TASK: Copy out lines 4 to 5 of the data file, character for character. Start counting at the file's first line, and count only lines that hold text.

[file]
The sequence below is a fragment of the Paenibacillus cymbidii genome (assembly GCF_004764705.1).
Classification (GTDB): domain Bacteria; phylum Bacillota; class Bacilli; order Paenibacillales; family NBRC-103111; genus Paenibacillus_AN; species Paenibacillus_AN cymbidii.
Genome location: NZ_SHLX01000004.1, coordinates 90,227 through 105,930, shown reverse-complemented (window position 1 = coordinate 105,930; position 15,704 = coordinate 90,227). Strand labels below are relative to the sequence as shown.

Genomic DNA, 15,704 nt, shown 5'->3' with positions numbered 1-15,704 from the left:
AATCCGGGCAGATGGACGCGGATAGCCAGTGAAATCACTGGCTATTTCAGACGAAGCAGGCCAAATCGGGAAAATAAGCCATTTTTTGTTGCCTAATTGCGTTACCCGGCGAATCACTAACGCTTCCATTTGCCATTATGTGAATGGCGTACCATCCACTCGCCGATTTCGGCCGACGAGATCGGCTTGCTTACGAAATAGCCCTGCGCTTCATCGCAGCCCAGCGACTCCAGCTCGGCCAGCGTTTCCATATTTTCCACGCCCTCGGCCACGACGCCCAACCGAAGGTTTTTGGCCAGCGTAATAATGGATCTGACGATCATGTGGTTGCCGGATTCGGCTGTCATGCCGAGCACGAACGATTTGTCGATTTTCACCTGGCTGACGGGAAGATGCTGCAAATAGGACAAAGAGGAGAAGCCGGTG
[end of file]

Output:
Genomic DNA, 15,704 nt, shown 5'->3' with positions numbered 1-15,704 from the left:
AATCCGGGCAGATGGACGCGGATAGCCAGTGAAATCACTGGCTATTTCAGACGAAGCAGGCCAAATCGGGAAAATAAGCCATTTTTTGTTGCCTAATTGCGTTACCCGGCGAATCACTAACGCTTCCATTTGCCATTATGTGAATGGCGTACCATCCACTCGCCGATTTCGGCCGACGAGATCGGCTTGCTTACGAAATAGCCCTGCGCTTCATCGCAGCCCAGCGACTCCAGCTCGGCCAGCGTTTCCATATTTTCCACGCCCTCGGCCACGACGCCCAACCGAAGGTTTTTGGCCAGCGTAATAATGGATCTGACGATCATGTGGTTGCCGGATTCGGCTGTCATGCCGAGCACGAACGATTTGTCGATTTTCACCTGGCTGACGGGAAGATGCTGCAAATAGGACAAAGAGGAGAAGCCGGTG